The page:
When You Snooze You Lose
And when it comes to extra weight, that's a good thing
There's some good news for all of us who are looking for yet another healthy rationale or grabbing a little more sleep each night. An MRI study carried out at Columbia University a few years back monitored the brain activity of two dozen men and women as they looked at photographs of different types of food. What the researchers found was that the participants who had less sleep – and who described themselves as sleep deprived– had a much stronger neural response to the food items that would universally be described as "junk food."
What the study concluded was that the less you sleep, the more you crave foods that are high in salt and fat. A later study in the journal Sleep, sponsored by the American Academy of Sleep Medicine, confirmed that the poor food choices matter – but also found that there are other, unrelated physiological processes that make sleep-deprived people more likely to gain weight.
Foods that can help you sleep at night
Along with the reminder that most of us could use a better night's sleep, it's good to keep in mind that some foods can help you fall asleep faster. In a recent My Healthy Lifestyle newsletter we looked at some food items that can help you feel energized. These four tasty and healthy foods have the opposite effect:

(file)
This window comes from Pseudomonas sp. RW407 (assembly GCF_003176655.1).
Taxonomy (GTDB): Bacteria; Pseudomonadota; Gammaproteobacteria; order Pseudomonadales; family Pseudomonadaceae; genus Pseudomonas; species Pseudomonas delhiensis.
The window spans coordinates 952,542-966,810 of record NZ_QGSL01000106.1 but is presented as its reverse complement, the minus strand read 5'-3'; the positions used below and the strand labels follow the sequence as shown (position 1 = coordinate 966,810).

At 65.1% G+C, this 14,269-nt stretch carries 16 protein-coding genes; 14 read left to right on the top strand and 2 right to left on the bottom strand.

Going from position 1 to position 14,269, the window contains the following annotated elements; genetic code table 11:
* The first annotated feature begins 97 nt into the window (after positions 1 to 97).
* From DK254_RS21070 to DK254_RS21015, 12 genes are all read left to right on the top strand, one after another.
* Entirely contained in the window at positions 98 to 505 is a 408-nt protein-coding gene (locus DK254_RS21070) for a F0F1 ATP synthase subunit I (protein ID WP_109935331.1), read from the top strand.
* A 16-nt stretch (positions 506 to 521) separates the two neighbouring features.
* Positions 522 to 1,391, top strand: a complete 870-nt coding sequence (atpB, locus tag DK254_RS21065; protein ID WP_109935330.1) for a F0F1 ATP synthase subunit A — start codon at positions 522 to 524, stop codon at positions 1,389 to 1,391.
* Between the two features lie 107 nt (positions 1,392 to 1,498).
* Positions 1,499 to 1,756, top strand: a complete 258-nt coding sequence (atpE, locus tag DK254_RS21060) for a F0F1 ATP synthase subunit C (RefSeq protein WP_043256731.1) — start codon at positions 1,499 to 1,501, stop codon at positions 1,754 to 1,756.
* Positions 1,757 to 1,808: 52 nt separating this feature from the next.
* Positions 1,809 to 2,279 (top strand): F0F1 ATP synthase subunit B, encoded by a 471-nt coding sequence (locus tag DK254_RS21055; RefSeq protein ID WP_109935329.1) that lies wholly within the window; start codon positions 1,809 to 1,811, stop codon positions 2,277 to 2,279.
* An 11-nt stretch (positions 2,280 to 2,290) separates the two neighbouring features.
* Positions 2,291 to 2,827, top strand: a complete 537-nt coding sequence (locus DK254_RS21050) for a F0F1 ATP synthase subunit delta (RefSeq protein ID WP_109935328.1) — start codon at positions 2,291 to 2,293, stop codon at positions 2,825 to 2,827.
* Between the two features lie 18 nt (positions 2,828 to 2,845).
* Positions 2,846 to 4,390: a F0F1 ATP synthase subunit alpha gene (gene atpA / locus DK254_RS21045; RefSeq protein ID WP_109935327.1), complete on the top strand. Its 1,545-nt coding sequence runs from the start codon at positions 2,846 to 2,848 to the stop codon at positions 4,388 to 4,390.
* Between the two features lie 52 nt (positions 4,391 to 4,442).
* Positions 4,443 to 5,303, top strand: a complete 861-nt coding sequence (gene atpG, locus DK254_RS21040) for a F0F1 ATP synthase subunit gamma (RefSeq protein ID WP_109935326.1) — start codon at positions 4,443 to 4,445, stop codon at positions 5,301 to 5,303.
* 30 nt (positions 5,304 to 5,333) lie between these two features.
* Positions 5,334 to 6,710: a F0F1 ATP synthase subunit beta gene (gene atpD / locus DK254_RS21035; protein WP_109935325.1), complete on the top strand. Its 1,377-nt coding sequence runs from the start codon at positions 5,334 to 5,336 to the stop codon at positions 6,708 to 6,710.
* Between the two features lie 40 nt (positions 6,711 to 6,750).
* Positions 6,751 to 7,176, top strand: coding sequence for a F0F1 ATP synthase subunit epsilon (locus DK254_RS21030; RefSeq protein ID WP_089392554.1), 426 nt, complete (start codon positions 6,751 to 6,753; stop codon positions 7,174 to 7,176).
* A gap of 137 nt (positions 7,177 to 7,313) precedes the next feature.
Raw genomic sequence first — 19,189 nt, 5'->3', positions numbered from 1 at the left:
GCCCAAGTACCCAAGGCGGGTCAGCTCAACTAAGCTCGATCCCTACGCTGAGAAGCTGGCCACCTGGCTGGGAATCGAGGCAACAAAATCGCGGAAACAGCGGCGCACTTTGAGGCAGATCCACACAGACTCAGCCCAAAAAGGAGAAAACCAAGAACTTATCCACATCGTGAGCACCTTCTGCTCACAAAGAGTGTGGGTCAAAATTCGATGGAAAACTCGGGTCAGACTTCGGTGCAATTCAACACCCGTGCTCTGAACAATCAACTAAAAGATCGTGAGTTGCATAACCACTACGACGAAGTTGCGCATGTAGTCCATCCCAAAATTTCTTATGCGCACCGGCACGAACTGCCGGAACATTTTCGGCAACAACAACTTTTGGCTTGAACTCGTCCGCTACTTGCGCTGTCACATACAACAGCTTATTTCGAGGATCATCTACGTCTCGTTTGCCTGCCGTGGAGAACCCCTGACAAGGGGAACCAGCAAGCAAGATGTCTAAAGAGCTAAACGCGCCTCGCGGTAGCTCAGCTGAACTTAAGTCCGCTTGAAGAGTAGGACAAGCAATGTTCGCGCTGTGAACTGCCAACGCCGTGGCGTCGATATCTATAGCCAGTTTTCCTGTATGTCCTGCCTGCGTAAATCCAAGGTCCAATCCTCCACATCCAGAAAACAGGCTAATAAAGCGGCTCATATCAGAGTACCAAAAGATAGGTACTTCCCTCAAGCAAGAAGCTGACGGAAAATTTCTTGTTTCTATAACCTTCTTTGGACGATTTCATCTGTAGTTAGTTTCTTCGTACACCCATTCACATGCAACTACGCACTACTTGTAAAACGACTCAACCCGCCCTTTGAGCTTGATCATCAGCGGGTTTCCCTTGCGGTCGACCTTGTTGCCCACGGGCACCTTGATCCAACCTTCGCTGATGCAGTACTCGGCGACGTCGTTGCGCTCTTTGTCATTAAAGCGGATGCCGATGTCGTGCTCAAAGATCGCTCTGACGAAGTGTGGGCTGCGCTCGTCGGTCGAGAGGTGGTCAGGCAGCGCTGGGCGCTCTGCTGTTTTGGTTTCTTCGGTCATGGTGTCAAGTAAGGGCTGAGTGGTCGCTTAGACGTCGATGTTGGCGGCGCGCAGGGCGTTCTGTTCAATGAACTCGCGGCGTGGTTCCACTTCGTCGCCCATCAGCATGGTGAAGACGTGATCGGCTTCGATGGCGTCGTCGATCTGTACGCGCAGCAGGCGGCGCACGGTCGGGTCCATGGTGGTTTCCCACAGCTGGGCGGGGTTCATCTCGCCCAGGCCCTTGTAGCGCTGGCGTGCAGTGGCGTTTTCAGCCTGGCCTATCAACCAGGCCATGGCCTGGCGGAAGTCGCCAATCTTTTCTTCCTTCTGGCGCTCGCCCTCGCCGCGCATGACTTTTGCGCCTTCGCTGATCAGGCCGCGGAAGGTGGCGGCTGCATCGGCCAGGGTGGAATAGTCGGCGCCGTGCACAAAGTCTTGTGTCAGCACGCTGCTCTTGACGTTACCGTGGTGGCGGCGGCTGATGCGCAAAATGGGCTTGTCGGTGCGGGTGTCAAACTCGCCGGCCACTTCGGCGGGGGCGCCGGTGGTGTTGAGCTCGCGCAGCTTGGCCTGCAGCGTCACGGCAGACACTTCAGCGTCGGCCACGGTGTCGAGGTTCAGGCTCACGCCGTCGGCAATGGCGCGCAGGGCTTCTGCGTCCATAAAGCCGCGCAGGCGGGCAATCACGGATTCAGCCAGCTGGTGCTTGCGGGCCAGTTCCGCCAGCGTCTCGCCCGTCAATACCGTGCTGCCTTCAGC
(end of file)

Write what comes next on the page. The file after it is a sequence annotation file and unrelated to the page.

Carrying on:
Kiwi Fruit: Chinese researchers found that people who ate two kiwi fruits before they went to bed slept longer and reported a better night's sleep overall. According to the study, the sleep-supporting qualities of kiwis are related to their high concentration of antioxidants and serotonin, both of which aid our natural sleep cycle.
Oatmeal: By substituting what's generally a breakfast dish for a later night snack, you get the advantage of oatmeal's low calories and healthy carbs – which help clear amino acids from the blood stream, allowing the tryptophan (that naturally occurs in oats) to have its drowsy effect on you. And if you don't want to take the time to prepare the oatmeal you can blend the raw flakes (serious blending will give you a smoother end product) with a glass of warm milk. In either case, choose the old fashioned type of oatmeal over the instant variety.
Almonds: It turns out that magnesium-rich foods help you sleep (and may also reduce depression) and almonds, which require no preparation except chewing, are loaded with magnesium. Along with magnesium which enhances the secretion of melatonin, a hormone that helps regulate the sleep cycle, almonds also contain tryptophan as a bonus.
Bananas: Just peel the skin and you have another great choice for a restful sleep. Like almonds, bananas contain tryptophan and magnesium. As a triple bonus, bananas also contain high concentrations of potassium that has been demonstrated to help relax muscles.
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